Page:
Ha! Kids today have such ambitions.
For the queasy of stomach, time to click away.
This is just about straight out of the “Ripley’s Believe it or Not!” archives.
It was a cold wet morning. However #kneetoo was keen to see how the little Kingfishers were progressing, and we only had a narrow space in the ‘very busy’ diary.
Knowing they had been on the wing for several days, our probability of anything other than a chance encounter were slim to say the least.
Nothing around the now abandoned nest site, nor by the old blackened stump training ground.
I managed a sighting of a small blue blur in the forest and headed over for a looksee. And sure enough a young one perched among the branches of a black wattle.
Then with no warning, an adult turned up with quite a large bundle. And at first it was difficult to make out. Not a large skink or beetle.
Are they really legs, or is it a fish tail I could see?
Then she flipped it about in the air and it was a mouse! No way!
At first the young one didn’t seem all that interested, but after a few more flips and attempts to turn it round so the small end would go down first the adult presented it to the young one.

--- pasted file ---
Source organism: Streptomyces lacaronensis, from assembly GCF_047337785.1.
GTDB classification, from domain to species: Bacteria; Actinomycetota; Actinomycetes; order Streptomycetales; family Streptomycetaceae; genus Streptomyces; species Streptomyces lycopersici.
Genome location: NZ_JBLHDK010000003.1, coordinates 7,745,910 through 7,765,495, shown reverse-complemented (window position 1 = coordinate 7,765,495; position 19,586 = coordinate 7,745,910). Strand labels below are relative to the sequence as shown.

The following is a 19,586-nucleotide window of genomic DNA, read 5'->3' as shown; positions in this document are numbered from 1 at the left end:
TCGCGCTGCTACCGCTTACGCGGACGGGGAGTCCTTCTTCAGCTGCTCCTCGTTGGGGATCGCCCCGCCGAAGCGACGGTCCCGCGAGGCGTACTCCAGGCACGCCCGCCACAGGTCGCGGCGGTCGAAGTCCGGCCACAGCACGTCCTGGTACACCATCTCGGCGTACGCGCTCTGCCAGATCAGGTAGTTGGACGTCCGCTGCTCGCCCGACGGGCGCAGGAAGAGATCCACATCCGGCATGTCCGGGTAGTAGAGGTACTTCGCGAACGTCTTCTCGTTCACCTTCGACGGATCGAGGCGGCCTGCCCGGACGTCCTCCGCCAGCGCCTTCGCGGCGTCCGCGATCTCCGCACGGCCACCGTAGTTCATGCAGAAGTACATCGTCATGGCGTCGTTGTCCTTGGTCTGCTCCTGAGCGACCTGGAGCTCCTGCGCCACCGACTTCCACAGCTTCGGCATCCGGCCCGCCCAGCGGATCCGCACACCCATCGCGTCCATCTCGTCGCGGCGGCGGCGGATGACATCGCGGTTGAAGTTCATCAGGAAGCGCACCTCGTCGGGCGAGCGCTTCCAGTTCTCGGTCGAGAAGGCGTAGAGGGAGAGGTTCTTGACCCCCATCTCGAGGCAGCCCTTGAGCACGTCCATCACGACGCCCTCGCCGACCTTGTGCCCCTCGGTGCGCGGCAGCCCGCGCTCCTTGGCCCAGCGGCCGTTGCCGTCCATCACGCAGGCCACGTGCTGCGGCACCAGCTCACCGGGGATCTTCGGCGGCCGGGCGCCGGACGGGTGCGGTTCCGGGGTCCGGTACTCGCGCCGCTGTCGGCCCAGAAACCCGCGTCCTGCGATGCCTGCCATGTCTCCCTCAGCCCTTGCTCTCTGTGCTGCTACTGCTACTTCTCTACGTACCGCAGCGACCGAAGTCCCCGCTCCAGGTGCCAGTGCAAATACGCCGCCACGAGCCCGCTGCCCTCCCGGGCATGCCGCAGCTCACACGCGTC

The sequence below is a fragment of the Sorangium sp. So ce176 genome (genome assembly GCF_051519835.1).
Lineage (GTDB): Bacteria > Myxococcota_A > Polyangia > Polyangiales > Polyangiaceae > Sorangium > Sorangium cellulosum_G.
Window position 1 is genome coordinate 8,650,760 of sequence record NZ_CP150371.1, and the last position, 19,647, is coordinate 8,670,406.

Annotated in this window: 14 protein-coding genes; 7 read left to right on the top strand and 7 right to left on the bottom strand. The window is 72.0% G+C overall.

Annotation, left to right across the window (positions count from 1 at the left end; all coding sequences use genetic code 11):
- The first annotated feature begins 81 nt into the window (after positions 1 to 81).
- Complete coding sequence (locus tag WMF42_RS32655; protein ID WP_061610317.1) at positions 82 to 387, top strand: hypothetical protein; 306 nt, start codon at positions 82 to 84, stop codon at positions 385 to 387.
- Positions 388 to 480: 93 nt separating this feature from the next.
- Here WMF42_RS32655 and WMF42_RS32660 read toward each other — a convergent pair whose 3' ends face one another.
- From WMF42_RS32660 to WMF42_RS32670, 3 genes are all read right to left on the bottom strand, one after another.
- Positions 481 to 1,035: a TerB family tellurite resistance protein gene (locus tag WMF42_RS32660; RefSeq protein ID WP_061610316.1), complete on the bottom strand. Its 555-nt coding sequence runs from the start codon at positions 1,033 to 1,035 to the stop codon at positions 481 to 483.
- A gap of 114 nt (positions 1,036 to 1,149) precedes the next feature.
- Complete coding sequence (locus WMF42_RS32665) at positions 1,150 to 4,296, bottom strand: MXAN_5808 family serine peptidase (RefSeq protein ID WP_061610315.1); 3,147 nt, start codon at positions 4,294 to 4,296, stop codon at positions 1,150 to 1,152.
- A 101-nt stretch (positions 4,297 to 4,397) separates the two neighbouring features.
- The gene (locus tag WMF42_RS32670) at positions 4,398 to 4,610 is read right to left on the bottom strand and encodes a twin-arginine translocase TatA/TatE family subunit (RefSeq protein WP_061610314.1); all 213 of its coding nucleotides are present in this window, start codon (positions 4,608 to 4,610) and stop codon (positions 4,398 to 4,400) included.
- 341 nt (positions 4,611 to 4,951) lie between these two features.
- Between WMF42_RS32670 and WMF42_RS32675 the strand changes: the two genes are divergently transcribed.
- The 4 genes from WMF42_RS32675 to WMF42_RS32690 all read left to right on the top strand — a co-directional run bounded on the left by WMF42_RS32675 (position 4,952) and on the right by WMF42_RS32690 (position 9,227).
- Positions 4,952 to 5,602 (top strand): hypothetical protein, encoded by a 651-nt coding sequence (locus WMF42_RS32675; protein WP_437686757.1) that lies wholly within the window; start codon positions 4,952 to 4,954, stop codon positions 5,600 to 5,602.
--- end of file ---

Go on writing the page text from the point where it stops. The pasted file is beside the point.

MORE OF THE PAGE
Now on an aside, your average field-mouse is around 20gm. Your average grown Sacred Kingfisher might come in a touch over 30gm. So I’m guessing the little dude was at best, 25gm.
UPDATED: HANZAB give the bird a weight of 55g which would be a more reliable weight I think. Still give the little dude 35gm and it’s going to be a 55gm tubby blue blob for awhile. 🙂
It took the mouse head first, not headfirst, even that suits. 🙂
And so began a 10-15 minute battle for the young one to eventually ingest the mouse.
On quite a number of occasions, it had to stop, and I guess catch its breath, or simply rearrange the internal spaces to make space.
A couple of times it began swaying back and forth on the branch, and I feared it was going to choke and fall off the branch. Not much in my skill set for resuscitating a downed Kingfisher.
And slowly—very slowly—the mouse began to disappear.
After it was all over, a tubby little kingfisher gave a few shakes of its body, to rearrange all the feathers and no doubt the internals, and then sat. More likely squatted.
A few minutes quietly sitting to let the digestion process begin, and a tubby blue blur sped off through the forest.
Where is Ripley when you need him?